Got hotter. Saw churches and walked up and down many bridges. Cate found a glass maker’s shop — L’Albero on Calle dell’Ospealetto 6376 & bought 2 pendants – for herself & her friend, € 10 each. The artist, Giuseppe Inzerillo, said he sold his things to other dealers and shops in Venice.

Stopped at Pyramid Pizza. Jim & Cate had a pizza, I had gnocchi, & we bought a bottle of water. The food prices weren’t cheap but were fairly reasonable, we thought, until they charged us 2 € each for eating in! So that’s a 30% tip! Paid 28,50€ total.

They then had gelati (2 € each) & I bought a small painted mask for €1,80. Prices were cheaper than shops in heavy tourist areas.

Went into a church — here they charge you 3 € to go into a church! – Unless there’s a mass, I think. We didn’t go in, but Cate bought a rosary bracelet for 2 €.

As we walked along the narrow streets we came upon a pet store — of all things! Martin Pescatore on Cannaregio 6423 (I kept the receipts so I could see where we went.) So Cate bought a toy and some treats for her/our dog, who was at home with the other family members. He was about the only one we hadn’t bought presents for yet! One large squeaky zebra bone = € 6,50 & 3 stick chew treats of different colors = € 0.35 each.

We got a little lost looking for the Rialto Bridge — but you’re supposed to get lost in Venice — part of the experience! Paid another 2,50 € for water.

Tried to find out how to use the WiFi, but no one could tell us at Venice Connected how exactly to do it: what was our User Name & Password? Tried several things, checked our email confirmation for some sort of code, but never figured it out.

Found the free shuttle to our ship — the Oosterdam — it left Piazzale Roma at about 6pm.

Saturday, July 18: Venice, Day 2

Walked to Piazzale Roma — the shuttles weren’t running yet, as it was early. Stopped at the Post Office by the vaporetto stop to get stamps (€1,70) for my postcards & mail them.

Took the Number 1 vaporetto to St. Mark’s — we wanted to get in the cathedral early & avoid some of the crowds. The line was already long, but it moved fairly well. Walked through the cathedral. The floor was beautifully tiled with many designs. We stood in a line for a while, but got out. I don’t know — see a line, get in it. Why? Don’t want to miss something. Jim later thought that maybe it was to view the partial remains of St. Mark, but looking it up, I think it was to see the jewels at the altar or to go up higher. The line was moving very slowly, so we skipped it — this time. We did walk through the Treasury, at the price of 3€ each, which included an audio tour. There were lots of beautiful things: chalices, intricate gold work, bones (well, not beautiful, but interesting.) No cameras allowed.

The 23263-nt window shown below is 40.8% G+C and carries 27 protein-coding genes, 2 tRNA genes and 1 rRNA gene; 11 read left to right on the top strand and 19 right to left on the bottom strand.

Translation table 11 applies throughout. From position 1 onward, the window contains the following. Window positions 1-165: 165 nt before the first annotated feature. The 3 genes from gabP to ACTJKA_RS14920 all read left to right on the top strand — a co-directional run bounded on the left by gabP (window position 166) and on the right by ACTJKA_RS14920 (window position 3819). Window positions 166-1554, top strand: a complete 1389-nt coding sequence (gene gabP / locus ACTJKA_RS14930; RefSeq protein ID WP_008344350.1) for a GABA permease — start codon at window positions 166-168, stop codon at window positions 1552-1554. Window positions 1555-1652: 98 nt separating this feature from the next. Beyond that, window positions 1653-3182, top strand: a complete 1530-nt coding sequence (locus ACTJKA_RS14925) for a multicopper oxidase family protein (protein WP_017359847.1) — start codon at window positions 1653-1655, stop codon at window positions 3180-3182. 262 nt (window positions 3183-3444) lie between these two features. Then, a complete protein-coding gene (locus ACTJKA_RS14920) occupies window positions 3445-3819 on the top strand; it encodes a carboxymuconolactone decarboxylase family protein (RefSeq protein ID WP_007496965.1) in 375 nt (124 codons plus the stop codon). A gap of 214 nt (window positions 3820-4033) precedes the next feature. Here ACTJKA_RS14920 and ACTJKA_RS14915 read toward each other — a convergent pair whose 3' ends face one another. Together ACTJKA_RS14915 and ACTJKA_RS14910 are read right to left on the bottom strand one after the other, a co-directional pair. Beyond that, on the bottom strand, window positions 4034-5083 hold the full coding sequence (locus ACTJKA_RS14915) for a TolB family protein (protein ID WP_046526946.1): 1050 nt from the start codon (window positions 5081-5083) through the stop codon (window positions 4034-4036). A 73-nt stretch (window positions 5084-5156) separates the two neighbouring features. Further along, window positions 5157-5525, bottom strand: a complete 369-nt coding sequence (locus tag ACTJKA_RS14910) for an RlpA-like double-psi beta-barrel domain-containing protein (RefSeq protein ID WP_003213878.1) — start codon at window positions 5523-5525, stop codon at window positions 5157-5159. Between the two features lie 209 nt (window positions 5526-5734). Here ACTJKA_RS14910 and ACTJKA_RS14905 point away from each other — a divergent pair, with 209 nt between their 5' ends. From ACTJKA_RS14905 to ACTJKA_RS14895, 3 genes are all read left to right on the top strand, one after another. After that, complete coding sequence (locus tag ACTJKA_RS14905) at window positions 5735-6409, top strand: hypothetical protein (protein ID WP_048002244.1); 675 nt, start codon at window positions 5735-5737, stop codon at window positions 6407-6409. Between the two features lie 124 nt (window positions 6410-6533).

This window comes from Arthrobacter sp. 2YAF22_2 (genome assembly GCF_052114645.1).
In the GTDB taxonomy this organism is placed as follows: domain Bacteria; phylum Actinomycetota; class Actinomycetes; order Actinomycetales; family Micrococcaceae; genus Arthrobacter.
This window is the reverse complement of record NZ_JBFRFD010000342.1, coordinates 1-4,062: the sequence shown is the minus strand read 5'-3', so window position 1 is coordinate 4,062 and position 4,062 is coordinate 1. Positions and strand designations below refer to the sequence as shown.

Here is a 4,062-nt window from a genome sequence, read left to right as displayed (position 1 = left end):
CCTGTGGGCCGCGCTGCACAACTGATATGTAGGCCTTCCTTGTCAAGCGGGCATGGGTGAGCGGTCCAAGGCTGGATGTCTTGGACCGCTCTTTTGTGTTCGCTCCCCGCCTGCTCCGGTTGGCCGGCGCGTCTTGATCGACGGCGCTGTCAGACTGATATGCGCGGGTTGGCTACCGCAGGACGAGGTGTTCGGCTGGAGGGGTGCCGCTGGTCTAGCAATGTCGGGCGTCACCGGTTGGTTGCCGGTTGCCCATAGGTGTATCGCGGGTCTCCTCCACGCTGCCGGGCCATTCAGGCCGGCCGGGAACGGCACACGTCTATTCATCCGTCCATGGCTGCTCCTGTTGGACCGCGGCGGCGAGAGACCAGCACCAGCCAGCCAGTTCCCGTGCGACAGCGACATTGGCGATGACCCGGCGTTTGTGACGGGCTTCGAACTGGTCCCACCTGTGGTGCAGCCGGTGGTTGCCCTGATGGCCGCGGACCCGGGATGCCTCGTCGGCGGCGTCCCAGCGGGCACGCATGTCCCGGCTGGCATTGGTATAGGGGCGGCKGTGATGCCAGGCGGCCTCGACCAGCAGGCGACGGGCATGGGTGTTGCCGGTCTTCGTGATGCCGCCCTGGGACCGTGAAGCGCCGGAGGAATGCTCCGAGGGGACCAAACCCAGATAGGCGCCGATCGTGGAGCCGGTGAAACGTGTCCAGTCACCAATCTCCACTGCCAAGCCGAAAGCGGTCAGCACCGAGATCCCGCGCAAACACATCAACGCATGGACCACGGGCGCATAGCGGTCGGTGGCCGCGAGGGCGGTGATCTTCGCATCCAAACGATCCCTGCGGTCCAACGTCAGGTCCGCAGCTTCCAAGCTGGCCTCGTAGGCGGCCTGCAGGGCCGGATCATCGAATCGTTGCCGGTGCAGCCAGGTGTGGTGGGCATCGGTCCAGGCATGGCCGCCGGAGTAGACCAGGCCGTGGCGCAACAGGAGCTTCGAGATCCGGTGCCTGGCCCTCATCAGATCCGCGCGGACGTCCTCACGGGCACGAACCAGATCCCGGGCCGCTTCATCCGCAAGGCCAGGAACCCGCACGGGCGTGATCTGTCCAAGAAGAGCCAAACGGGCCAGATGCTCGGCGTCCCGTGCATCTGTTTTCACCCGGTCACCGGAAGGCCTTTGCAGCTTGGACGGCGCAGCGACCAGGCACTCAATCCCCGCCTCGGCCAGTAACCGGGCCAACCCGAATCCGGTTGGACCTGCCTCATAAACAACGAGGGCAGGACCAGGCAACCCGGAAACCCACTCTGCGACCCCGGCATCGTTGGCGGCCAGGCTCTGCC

In the church gift shop, which had a lot of things and had long lines, also, Cate bought a cross pendant for €2. Great price!

Visited the Correr Civic Museum in Piazza San Marco that details the history of the city from the 13th to the 16th centuries. Many rooms, each with an information card explaining the artifacts or paintings in several languages, including English. After reading the card, we replaced it. There are rooms with armory, ship’s instruments, coins, portraits of city fathers, and different eras from the Greco-Roman through the Middle Ages.

After that, we stopped for…. that’s right, a gelato! Cate had one & Jim had a limone – slushie – €2 each.

We then took the boat to Murano. It was relatively quiet there, not many tourists. Lots of glass shops, of course, about one every 20 feet! Bought a few gifts and souvenir items, mostly for Cate’s gifts to bring home to family. We stayed for lunch at a sidewalk cafe — Ristorante DALLA MORA s.n.c. It was very nice. We paid €54 for 3 entrees, 4 cappuccinos (2,50€), a Coke (2,50€), and a beer (4,50€). – On the bill it lists 5 capp, 1 caffe?(1,60), 1 beer, 1 Coke. (Either we had more, or we didn’t check the bill carefully.) Anyway, it was still great! That’s 3 plates & 8 drinks. A good price for Europe. There was a 1€ cover charge each, and they add a 12% service charge/gratuity. It was right by the canal, and the quiet made it a nice change from the hectic pace of our days. On top of that, the weather was definitely cooler today, with a few low clouds — That right there is good!